Tuesday, May 27, 2008

"Rocannon's World" by Ursula Le Guin

Author: Ursula Le Guin
Title: "Rocannon's World"
Pages: 134

Publisher: Ace (1966)

As it would seem the Bulgarian reprint of Ursula Le Guin’s “Left Hand of Darkness” is a collection of most of the novels from the Hainish cycle. I came across this, while researching the matter, while I was still reading the book and since I finished two of the novels compressed in the first volume I felt like reviewing them separately.

“Rocannon’s World” is not only the opening of the first volume, but is Ursula’s debut as well back in 1966, which for me is the time, when sci-fi as a genre picked up and developed. A fairly short read at the mere 136 pages the plot is very simple, but the story remains sophisticated without troubling the readers mind so much, a trait I admire in Ursula’s writing, clearly demonstrated in her Earthsea novels, which have earned their stature as irreplaceable in my heart.

The protagonist of this tale is the ethnologist Rocannon, who is doing some research for the League of Worlds on the nameless planet simply labeled as Fomalhaut II, which is inhabited by three intelligent races. The Gdemiar resemble Earth’s dwarves by living in cave colonies and displaying wordsmith mastery and their own grip over technology, which has been taught by the league. The Fiia are the friendly gnomes that share a constant telepathic connection among their kind. The Liuar are taller than normal humans, Rocannon being one, and are a race of wars and honor and are divided into two subspecies: the taller blond families are the royalty, while the shorter brunette families are treated as servants.

Interesting to note is that the prologue to this novel “Semley’s Necklace” has been a short story published as a standalone. Semley is a young woman from a royal family, who in search to reclaim her clan’s pride undergoes a space journey to return her family’s heirloom, a blue sapphire necklace, only to find that she returns one generation later with her daughter grown and her husband dead, rendering her efforts pointless.

The great introduction shows a great deal of the worldbuilding in Fomalhaut II, which is still in the Bronze Era, and introduces the characters. Rocannon arrives on the primitive world with a party to determine, whether the planet is inhabited by the army of Faradey, a world, which engages in intergalactic wars and uses primitive worlds as bases. Considering everyone from the party, plus their means of transport, being obliterated by a laze beam and the news of many cataclysmic fires spreading on the planet, the answer is pretty positive.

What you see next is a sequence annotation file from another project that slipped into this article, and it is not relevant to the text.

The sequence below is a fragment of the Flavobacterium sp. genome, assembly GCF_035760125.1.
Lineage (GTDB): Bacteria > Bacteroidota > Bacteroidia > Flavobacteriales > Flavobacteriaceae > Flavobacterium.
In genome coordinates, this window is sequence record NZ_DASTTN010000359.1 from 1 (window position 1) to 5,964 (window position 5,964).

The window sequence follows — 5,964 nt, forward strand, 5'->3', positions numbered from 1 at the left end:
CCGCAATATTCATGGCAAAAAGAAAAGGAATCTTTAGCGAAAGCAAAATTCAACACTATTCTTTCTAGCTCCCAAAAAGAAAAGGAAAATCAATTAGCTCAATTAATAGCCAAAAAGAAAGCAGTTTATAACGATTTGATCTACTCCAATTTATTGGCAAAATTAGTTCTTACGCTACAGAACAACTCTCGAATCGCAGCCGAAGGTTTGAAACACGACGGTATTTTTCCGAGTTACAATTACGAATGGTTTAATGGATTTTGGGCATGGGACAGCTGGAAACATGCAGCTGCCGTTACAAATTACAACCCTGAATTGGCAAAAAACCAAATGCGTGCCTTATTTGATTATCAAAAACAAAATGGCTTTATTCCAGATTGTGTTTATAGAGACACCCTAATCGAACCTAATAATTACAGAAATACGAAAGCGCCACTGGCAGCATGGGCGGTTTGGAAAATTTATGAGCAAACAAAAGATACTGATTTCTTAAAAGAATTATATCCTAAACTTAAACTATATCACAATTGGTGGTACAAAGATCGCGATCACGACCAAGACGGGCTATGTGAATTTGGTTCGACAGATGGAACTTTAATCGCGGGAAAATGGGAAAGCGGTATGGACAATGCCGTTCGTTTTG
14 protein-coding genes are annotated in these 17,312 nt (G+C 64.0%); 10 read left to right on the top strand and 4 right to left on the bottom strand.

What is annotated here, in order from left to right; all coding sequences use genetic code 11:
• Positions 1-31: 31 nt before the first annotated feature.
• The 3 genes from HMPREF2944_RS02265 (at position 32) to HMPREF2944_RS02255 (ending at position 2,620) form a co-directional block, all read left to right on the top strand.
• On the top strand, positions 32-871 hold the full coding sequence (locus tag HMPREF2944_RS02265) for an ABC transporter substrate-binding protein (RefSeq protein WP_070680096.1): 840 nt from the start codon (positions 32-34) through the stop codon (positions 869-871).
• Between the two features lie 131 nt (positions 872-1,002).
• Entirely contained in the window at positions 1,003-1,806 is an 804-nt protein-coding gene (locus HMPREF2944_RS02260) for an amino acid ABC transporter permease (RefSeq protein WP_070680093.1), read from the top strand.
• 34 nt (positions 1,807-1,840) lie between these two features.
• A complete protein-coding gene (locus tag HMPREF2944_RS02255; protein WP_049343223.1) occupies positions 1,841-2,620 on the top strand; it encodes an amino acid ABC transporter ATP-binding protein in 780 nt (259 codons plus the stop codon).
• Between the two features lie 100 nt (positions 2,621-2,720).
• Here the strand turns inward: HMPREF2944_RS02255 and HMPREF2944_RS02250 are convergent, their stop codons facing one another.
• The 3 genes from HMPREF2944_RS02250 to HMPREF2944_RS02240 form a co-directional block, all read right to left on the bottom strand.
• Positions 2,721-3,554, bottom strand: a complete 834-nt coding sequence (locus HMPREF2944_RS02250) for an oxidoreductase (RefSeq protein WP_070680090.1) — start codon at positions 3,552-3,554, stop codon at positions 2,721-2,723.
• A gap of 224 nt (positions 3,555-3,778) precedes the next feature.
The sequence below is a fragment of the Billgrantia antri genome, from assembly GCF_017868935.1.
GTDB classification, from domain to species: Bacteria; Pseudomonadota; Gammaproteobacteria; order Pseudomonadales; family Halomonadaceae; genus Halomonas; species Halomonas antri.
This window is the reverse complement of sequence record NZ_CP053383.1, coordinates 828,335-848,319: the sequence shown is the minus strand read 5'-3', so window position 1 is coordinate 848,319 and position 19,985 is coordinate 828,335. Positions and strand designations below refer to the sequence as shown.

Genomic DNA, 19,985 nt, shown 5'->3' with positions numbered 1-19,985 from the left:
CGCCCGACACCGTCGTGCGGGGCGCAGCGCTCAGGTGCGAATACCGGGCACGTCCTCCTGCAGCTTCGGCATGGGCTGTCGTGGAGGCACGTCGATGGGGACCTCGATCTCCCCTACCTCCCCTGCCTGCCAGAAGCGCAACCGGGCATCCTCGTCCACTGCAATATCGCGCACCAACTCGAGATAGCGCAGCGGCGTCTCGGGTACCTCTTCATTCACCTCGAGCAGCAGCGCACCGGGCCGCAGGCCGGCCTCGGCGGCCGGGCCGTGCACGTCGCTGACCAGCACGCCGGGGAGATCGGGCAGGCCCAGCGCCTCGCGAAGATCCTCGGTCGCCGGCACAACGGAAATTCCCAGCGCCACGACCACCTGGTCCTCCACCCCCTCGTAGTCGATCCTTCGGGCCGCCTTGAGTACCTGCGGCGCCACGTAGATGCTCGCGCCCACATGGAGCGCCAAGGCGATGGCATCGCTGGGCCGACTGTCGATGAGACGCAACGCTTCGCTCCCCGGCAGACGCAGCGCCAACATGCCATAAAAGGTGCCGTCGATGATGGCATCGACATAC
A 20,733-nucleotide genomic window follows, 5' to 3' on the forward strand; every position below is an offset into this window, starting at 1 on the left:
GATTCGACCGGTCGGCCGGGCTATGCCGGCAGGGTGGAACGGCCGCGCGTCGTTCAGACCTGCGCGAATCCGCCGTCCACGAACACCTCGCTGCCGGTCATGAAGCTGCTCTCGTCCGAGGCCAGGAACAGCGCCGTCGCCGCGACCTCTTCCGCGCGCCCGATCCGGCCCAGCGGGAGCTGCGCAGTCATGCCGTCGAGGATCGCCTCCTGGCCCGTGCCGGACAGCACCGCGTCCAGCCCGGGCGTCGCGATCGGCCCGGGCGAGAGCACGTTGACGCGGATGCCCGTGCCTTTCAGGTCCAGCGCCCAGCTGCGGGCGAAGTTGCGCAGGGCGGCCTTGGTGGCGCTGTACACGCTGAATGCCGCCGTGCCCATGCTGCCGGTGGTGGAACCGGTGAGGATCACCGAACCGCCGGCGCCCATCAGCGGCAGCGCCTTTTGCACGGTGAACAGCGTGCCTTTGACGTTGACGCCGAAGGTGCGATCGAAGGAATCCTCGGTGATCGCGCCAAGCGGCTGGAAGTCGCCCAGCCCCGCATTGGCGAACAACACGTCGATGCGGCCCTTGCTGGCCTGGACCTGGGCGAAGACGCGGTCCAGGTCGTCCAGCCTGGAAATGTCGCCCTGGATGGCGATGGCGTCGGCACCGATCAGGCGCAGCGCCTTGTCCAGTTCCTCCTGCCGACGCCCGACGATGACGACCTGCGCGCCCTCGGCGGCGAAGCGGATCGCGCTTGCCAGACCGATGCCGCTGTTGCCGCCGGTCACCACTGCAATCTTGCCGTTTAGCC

So Rocannon embarks on an epic journey to find the enemy base and use their communication systems to warn the League. His companion is Mogien, one of the blond Liuar, royalty and grandson of Semley. Considering the lack of technology the story resembles a Tolkinesque plot with a part consisting of different races: Rocannon, Mogien and his servants are joined by the sole Fiia, who survived a slaughtering of his village. To top it off, this Fiia speaks of a prophecy, which involves Rocannon and the sapphire necklace, which basically gets him in lot of trouble, almost costing his life.

In his travels the brave ethnologist earns the reputation of a god status being, because of his special protective suit, which saved him from being cooked and eaten. Rocannon also encounters with two other races that are rumored to inhabit the planet, which are left unnamed. The first race consists of tall angelic creatures with big wings, which are blind and deaf. They serve as the antagonists as their agenda is feeding on the traveling party by sucking their life juices. The second race is supposedly the ancestors of both the Gdemiar and Fiia before they split up and evolved. From them Rocannon learns the art of telepathy. In a very interesting solo spy mission Rocannon achieves his mission and waits for the rescuing team to come get him after the enemy has been obliterated as well. However traveling to him takes too much time and Rocannon dies of age, while waiting for his rescue. As a consolation prize Fomalhaut II is named Rocannon.

The prologue Semley's Necklace begins like this:

"How can you tell the legend from the fact on these worlds that lie so many years away? - planets without names, called by their people simply The World, planets without history, where the past is the matter of myth, and a returning explorer finds his own doings of a few years back have become the gestures of a god."

Apart from being thought provocative, full of depth and simply brilliant, these starting sentences carry the spirit and are at the base of “Rocannon’s World”, “Planet of Exiles” and probably the whole Hainish cycle. There is this blend of past and future, fantasy and sci-fi, facts and myths and the experience of watching a single object or action reflected in absolutely polar perceptions is quite unique. Seeing how humans used to think that lightning was created by gods, how objects like a clock and a gun were magical to human tribes in the uncultivated parts of Earth, we are left wondering whether our mythology doesn’t have a quite believable explanation. One of the leading motifs is that truth is subjective and it depends on the beholder, a fact that has been established in history.

If you are looking for a very short read for the weekend, which packs a decent doze of action and still manages to flex your brain, then by all means check out “Rocannon’s World”.


Dark Wolf said...

This is a nice story, but I love more "The Left Hand of Darkness".

daydream said...

Hopeffuly, volume two will contain the actual "Left Hand of Darkness". I read it's the hot stuff in sci-fi.

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